I’ve been reading through the masked array documentation and I’m confused – what is different about MaskedArray than just maintaining an array of values and a boolean mask? Can someone give me an example where MaskedArrays are way more convenient, or higher performing?
To be more concrete about my question, here is the classic example of how one uses a MaskedArray:
>>>data = np.arange(12).reshape(3, 4) >>>mask = np.array([[0., 0., 1., 0.], [0., 0., 0., 1.], [0., 1., 0., 0.]]) >>>masked = np.ma.array(data, mask=mask) >>>masked masked_array( data=[[0, 1, --, 3], [4, 5, 6, --], [8, --, 10, 11]], mask=[[False, False, True, False], [False, False, False, True], [False, True, False, False]], fill_value=999999) >>>masked.sum(axis=0) masked_array(data=[12, 6, 16, 14], mask=[False, False, False, False], fill_value=999999)
I could just as easily well do the same thing this way:
>>>data = np.arange(12).reshape(3, 4).astype(float) >>>mask = np.array([[0., 0., 1., 0.], [0., 0., 0., 1.], [0., 1., 0., 0.]]).astype(bool) >>>masked = data.copy() # this keeps the original data reuseable, as would # the MaskedArray. If we only need to perform one # operation then we could avoid the copy >>>masked[mask] = np.nan >>>np.nansum(masked, axis=0) array([12., 6., 16., 14.])
I suppose the MaskedArray version looks a bit nicer, and avoids the copy if you need a reuseable array. Doesn’t it use just as much memory when converting from standard ndarray to MaskedArray? And does it avoid the copy under the hood when applying the mask to the data? Are there other advantages?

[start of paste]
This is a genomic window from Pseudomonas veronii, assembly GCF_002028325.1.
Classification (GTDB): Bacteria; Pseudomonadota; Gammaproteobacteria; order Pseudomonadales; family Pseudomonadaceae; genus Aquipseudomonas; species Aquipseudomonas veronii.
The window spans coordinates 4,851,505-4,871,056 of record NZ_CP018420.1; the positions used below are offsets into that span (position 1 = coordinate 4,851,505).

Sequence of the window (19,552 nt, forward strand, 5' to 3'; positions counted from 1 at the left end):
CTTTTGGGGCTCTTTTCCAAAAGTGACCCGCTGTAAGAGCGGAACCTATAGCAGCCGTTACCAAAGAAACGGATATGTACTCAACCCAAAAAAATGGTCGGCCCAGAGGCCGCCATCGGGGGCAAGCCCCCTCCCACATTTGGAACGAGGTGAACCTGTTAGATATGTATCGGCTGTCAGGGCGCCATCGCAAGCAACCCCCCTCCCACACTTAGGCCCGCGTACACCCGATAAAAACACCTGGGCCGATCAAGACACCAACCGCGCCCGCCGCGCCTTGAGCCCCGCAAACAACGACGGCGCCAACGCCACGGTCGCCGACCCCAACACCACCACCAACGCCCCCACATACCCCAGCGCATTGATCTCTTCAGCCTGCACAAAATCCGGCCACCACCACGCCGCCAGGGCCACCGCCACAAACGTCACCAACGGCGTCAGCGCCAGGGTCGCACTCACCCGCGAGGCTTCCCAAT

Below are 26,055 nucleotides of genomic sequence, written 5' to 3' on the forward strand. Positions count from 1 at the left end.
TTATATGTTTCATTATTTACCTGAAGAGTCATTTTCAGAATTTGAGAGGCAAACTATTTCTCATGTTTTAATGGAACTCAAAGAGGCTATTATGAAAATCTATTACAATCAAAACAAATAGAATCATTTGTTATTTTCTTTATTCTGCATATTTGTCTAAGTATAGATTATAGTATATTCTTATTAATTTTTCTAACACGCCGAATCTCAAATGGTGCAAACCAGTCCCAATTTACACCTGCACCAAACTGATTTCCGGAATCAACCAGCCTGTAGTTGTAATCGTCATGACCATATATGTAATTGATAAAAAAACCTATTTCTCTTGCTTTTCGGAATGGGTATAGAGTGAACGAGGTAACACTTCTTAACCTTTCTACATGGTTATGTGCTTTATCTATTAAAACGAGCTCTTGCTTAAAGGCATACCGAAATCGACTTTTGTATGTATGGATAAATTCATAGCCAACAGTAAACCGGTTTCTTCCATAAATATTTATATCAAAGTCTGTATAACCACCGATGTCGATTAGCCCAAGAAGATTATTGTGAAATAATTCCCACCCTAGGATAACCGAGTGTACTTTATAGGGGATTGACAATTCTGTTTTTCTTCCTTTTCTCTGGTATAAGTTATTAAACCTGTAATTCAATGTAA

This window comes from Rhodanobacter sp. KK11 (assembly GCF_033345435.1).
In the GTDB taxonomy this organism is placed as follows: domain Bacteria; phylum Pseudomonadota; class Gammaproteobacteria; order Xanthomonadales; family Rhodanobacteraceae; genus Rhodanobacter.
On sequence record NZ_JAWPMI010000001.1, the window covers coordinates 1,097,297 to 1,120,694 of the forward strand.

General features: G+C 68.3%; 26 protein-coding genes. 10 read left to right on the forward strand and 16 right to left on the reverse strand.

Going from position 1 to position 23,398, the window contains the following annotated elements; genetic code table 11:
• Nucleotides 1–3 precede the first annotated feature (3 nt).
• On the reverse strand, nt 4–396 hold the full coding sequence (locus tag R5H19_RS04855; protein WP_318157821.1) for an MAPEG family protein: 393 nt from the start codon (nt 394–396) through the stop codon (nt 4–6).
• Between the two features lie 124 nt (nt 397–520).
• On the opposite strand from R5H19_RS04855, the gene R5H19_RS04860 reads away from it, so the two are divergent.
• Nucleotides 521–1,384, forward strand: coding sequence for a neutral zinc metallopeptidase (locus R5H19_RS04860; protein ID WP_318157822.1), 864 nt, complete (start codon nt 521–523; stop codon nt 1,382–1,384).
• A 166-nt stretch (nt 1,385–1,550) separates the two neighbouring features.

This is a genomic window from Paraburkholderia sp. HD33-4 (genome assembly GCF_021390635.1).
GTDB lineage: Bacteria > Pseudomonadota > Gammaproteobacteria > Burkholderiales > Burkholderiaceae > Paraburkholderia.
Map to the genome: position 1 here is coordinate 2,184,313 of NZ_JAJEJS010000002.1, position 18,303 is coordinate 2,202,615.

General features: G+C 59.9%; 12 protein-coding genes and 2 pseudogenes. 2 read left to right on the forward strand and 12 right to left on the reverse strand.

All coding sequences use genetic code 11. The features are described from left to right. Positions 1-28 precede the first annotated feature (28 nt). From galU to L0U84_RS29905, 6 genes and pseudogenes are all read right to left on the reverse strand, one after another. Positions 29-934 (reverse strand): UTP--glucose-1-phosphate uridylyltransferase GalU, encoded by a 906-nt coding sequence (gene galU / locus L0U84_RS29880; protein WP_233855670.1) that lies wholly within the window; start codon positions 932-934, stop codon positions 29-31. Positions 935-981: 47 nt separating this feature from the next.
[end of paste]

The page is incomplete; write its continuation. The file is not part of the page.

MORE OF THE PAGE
The official answer was reported here:
In theory, IEEE nan was specifically designed to address the problem
of missing values, but the reality is that different platforms behave
differently, making life more difficult. On some platforms, the
presence of nan slows calculations 10-100 times. For integer data, no
nan value exists.
In fact, masked arrays can be quite slow compared to the analogous array of nans:
import numpy as np g = np.random.random((5000,5000)) indx = np.random.randint(0,4999,(500,2)) g_nan = g.copy() g_nan[indx] = np.nan mask = np.full((5000,5000),False,dtype=bool) mask[indx] = True g_mask = np.ma.array(g,mask=mask) %timeit (g_mask + g_mask)**2 # 1.27 s ± 35.5 ms per loop (mean ± std. dev. of 7 runs, 1 loop each) %timeit (g_nan + g_nan)**2 # 76.5 ms ± 715 µs per loop (mean ± std. dev. of 7 runs, 10 loops each)
When are they useful?
In many years of programming, I found them useful on the following occasions:
- when you want to preserve the values you masked for later processing, without copying the array.
- you don’t want to get tricked by the strange behaviour of nan operations (you might be tricked by the behaviour of masked array by the way).
- when you have to handle many arrays with their masks if the mask is part of the array you avoid code and confusion.
- you can assign different meanings to the masked value compared to the nan value. For instance, I use
np.nanfor missing values but I mask also the value with poor SNR, so I can identify both.
In general, you can consider a masked array as a more compact representation. The best approach is to test case by case the more comprehensible and efficient solution.
Answered By – G M
Answer Checked By – David Goodson (BugsFixing Volunteer)